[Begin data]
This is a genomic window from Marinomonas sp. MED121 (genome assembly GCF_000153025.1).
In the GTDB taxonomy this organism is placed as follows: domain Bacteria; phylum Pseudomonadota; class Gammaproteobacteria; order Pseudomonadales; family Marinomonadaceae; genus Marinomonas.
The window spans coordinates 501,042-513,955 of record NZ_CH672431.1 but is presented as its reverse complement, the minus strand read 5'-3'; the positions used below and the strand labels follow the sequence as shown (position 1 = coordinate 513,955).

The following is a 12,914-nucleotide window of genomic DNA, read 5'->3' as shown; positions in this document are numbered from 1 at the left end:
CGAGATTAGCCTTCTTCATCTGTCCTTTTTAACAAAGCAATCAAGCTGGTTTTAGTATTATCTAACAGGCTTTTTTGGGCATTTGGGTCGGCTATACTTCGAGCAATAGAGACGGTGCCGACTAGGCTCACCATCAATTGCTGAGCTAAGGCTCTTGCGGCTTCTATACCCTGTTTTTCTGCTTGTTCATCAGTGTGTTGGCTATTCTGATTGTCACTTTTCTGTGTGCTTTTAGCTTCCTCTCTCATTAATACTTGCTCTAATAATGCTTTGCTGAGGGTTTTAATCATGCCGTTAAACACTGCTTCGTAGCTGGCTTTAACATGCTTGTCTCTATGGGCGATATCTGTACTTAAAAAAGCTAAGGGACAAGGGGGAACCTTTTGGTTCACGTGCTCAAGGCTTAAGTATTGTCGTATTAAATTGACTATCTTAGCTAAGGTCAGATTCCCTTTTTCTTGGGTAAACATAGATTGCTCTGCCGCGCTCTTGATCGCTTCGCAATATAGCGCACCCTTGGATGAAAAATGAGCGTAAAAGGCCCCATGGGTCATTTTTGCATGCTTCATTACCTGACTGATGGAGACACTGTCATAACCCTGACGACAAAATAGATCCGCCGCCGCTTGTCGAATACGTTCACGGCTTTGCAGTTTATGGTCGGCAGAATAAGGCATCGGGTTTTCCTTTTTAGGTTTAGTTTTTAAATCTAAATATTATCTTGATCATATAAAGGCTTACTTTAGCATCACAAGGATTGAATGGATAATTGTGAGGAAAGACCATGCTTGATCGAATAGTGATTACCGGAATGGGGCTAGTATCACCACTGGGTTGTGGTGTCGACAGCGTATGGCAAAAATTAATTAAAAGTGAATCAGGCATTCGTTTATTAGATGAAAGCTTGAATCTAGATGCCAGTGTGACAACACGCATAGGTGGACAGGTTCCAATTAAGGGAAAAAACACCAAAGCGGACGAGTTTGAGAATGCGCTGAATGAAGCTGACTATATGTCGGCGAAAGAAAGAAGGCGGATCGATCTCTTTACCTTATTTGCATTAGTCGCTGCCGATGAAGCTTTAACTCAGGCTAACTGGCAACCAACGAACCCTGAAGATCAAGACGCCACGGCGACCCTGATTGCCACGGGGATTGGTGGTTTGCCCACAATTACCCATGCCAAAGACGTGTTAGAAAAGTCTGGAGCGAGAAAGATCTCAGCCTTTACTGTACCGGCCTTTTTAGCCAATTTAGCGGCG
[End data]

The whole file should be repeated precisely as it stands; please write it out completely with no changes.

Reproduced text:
This is a genomic window from Marinomonas sp. MED121 (genome assembly GCF_000153025.1).
In the GTDB taxonomy this organism is placed as follows: domain Bacteria; phylum Pseudomonadota; class Gammaproteobacteria; order Pseudomonadales; family Marinomonadaceae; genus Marinomonas.
The window spans coordinates 501,042-513,955 of record NZ_CH672431.1 but is presented as its reverse complement, the minus strand read 5'-3'; the positions used below and the strand labels follow the sequence as shown (position 1 = coordinate 513,955).

The following is a 12,914-nucleotide window of genomic DNA, read 5'->3' as shown; positions in this document are numbered from 1 at the left end:
CGAGATTAGCCTTCTTCATCTGTCCTTTTTAACAAAGCAATCAAGCTGGTTTTAGTATTATCTAACAGGCTTTTTTGGGCATTTGGGTCGGCTATACTTCGAGCAATAGAGACGGTGCCGACTAGGCTCACCATCAATTGCTGAGCTAAGGCTCTTGCGGCTTCTATACCCTGTTTTTCTGCTTGTTCATCAGTGTGTTGGCTATTCTGATTGTCACTTTTCTGTGTGCTTTTAGCTTCCTCTCTCATTAATACTTGCTCTAATAATGCTTTGCTGAGGGTTTTAATCATGCCGTTAAACACTGCTTCGTAGCTGGCTTTAACATGCTTGTCTCTATGGGCGATATCTGTACTTAAAAAAGCTAAGGGACAAGGGGGAACCTTTTGGTTCACGTGCTCAAGGCTTAAGTATTGTCGTATTAAATTGACTATCTTAGCTAAGGTCAGATTCCCTTTTTCTTGGGTAAACATAGATTGCTCTGCCGCGCTCTTGATCGCTTCGCAATATAGCGCACCCTTGGATGAAAAATGAGCGTAAAAGGCCCCATGGGTCATTTTTGCATGCTTCATTACCTGACTGATGGAGACACTGTCATAACCCTGACGACAAAATAGATCCGCCGCCGCTTGTCGAATACGTTCACGGCTTTGCAGTTTATGGTCGGCAGAATAAGGCATCGGGTTTTCCTTTTTAGGTTTAGTTTTTAAATCTAAATATTATCTTGATCATATAAAGGCTTACTTTAGCATCACAAGGATTGAATGGATAATTGTGAGGAAAGACCATGCTTGATCGAATAGTGATTACCGGAATGGGGCTAGTATCACCACTGGGTTGTGGTGTCGACAGCGTATGGCAAAAATTAATTAAAAGTGAATCAGGCATTCGTTTATTAGATGAAAGCTTGAATCTAGATGCCAGTGTGACAACACGCATAGGTGGACAGGTTCCAATTAAGGGAAAAAACACCAAAGCGGACGAGTTTGAGAATGCGCTGAATGAAGCTGACTATATGTCGGCGAAAGAAAGAAGGCGGATCGATCTCTTTACCTTATTTGCATTAGTCGCTGCCGATGAAGCTTTAACTCAGGCTAACTGGCAACCAACGAACCCTGAAGATCAAGACGCCACGGCGACCCTGATTGCCACGGGGATTGGTGGTTTGCCCACAATTACCCATGCCAAAGACGTGTTAGAAAAGTCTGGAGCGAGAAAGATCTCAGCCTTTACTGTACCGGCCTTTTTAGCCAATTTAGCGGCG